Similarities Between Ophelia And Gertrude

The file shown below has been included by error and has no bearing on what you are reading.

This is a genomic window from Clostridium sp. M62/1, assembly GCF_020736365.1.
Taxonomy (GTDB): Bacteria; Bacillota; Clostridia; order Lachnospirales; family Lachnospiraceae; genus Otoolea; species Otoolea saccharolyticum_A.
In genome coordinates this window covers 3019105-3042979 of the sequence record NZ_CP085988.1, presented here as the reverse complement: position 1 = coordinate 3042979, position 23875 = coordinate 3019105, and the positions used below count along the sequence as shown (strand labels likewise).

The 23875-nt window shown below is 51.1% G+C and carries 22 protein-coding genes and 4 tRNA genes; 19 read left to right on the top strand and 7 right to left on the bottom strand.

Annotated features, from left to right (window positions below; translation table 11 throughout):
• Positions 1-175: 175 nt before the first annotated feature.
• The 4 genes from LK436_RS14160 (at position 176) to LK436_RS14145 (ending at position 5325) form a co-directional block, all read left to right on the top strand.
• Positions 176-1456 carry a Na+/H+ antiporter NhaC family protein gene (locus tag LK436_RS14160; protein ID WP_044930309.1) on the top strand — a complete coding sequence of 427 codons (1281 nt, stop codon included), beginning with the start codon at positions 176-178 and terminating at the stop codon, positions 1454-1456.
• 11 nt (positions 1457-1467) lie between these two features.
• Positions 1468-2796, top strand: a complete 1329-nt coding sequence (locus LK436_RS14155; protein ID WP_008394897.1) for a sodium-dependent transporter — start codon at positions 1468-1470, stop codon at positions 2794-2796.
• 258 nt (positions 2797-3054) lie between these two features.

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Shakespeare’s tragic Hamlet depicts a society ruled by a patriarchal power structure with a strong influence on female norms. Both Ophelia and Queen Gertrude reject their established and internalized norms of the society they live in, creating chaos for both as individuals and society as a whole. Their ability to create such upheaval within their society relates in accordance to the amount of power they each hold within their traditional power structure; in a traditional reading of Hamlet, Ophelia and Gertrude lack such power as persons who find protection within the established system. However, Shakespeare is ultimately sympathetic to the women of the play, depicting their downfalls as a direct result of the men in the play. Ophelia is characterized as the embodiment of cherished femininity in Shakespeare’s Hamlet; she thrives within the protective walls of a system that protects her, yet challenges the power structure through her own agency. In Hamlet’s society, the ideal female is cherished for her youth, beauty, and purity. These qualities are appreciated as internalized social mores in such socialization that creates boundaries to protect Ophelia. She is praised in their society for her compliance, beauty, and purity by even the other female character in the play, Gertrude, when she says, “Ophelia, I do wish that your good beauties be the happy cause of Hamlet’s wildness/ so shall I hope your virtues will bring him to his wonted ways again”, (III.i.39-43). In such a
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